Good point. It takes some real effort to mess up a Moto 3 race. I wonder what it is about COTA.

      • spiff

        It is a big and open track. Fast guys get away, and slow guys fade. No bottle necks to keep them together.

  • Starmag

    Suzuki- Mooovin’ on up to the Parc side, to a deeluxe spot in the skyyy.

    Sure, 18-20 sec back, but still, it’s just year two.

    Poor Dovi.

    Bowling Ball undeserving after last week.

    • Bruce Allen

      Iannone was shooting for sixth, until a bunch of guys fell out in front of him. He probably agrees with you.

  • Bruce Allen

    Check this out. ““It was my mistake,” said the Briton about his crash. “Whether it was something on the track or not, I don’t know.” He came THIS close to taking the blame while asserting the only Honda rider better than him is Marquez. Huge stones to say such a thing. Then, a poor carpenter blaming his tools, he goes on, “… the weak acceleration of the Honda compared to its rivals means he is having to overcompensate on the entry to corners, and take too many risks.” Blah blah blah. What a wanker. http://www.motorsport.com/motogp/news/crutchlow-im-the-next-best-honda-after-marquez-686334/

    • Old MOron

      When the camera cut to Lucio Cecchinello one of the commentators said he looked like the guy who won the lottery but lost the ticket. Poor guy, it’s hard enough just being a privateer.

    • methamphetasaur

      If you actually watch the interview, you’d see he was specifically asked if there was something on the track, because Smith told Neil Hodgson there must be something on the track because he kept having problems there. I know you hate him and would still be upset even if he said he crashed on purpose just to make you happy- but just putting it out there.

      As to his excuses, be they real or imagined, I do feel as if he’d be better off keeping them to himself until his crashes are the exception instead of the norm.

      • Bruce Allen

        “Hate” is the wrong word. It’s just that he’s never won a race, and it’s never been his fault. Bad equipment, other riders, something on the track. That he’s never been offered a factory ride is not an oversight, in my opinion. He’s also made something of a practice of crashing out of the top three positions. Give him a factory RC213V, and I suspect he’ll just be crashing out at higher speeds. Scoreboard.

        • methamphetasaur

          I’m not disagreeing with you per se, it just seems like you’re picking on the retarded kid in high school. Even if it was funny after a while you just look like an dick. I think he has this ‘I won championships over there, so if I can’t win championships over here it must be the bike’ mentality. Just ignore him like the rest of us. He only has a few years left in him at best before he fades into obscurity with the rest of the also-rans.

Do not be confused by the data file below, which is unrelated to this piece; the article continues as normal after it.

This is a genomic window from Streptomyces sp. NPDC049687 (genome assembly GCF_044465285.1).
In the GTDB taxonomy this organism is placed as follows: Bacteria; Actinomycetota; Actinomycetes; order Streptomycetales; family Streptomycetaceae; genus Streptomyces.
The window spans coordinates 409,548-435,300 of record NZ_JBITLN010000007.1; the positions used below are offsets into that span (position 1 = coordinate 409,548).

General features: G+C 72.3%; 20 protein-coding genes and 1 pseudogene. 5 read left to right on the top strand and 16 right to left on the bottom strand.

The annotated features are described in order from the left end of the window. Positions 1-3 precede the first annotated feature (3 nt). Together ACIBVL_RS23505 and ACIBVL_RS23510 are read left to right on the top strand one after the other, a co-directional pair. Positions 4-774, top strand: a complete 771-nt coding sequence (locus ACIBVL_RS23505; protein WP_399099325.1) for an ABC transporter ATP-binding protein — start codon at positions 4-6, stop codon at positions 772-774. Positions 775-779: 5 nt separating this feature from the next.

• Ozzy Mick

    Couldn’t agree more with you about the Great Aussie Hope, Jack Miller when you said, “Dude needs to think about a step back to Moto2.” I don’t really know why I’m posting this – I’ve lost interest in MotoGP. But keep up the good work, Mr Allen

    • Old MOron

      I was wondering why you hadn’t chimed in. Has something else taken Moto GP’s place in your attention span? Is the pending winter time Down Under putting a damper on things? Or maybe you just can’t stay interested in watching Miller fall off his bike. They guy is fearless. You have to give him that.

      • Ozzy Mick

        Our winters are actually a good time to ride up here Down Under where the summer sun can cook your head in your helmet.
        Perhaps your incisive questions can best be answered by the fact that I gave away my ole 1200GSF Bandit and bought a Maxsym 400i (a scooter, if you didn’t know)! Somewhat akin to what Miller did, but in reverse!
        And you’re right about Miller crashing – maybe he’s trying too hard to make up for inferior machinery, as Casey did before he jumped on the Duke – oh wait, Mr Allen cites this as a common excuse of Crutchlow’s!
        Is Miller being groomed to replace Pedrobot?

        • Bruce Allen

          Before you sign off for good to, like, run errands on your scooter, aren’t you the least bit interested in where Lorenzo, Vinales, Rins et al wind up? I have a theory that once riders sign new deals, their intensity levels drop, wanting to keep their limbs intact for their new masters. Thus Rossi hasn’t come close to a win, and Smith looks lost out there. In American sports, they talk about players working their asses off in “contract years,” only to perform poorly once the big deal is signed. You’re not the least bit curious to see if this affects the Aliens? This grieves me. Plus, it knocks my readership down by about 30%.

          • Ozzy Mick

            Maybe my motivation in following a sport or team or individual is tainted by parochialism. There’s a flicker of interest with the new boys like Vinales and Ironman but maybe I now think about it as more of a European championship (i.e. Spanish, Italian, throw in a couple of Brits) with a token Aussie, nil Americans, any Japanese?
            Same in reverse re the manufacturers, but happy to see some fight from Ducati.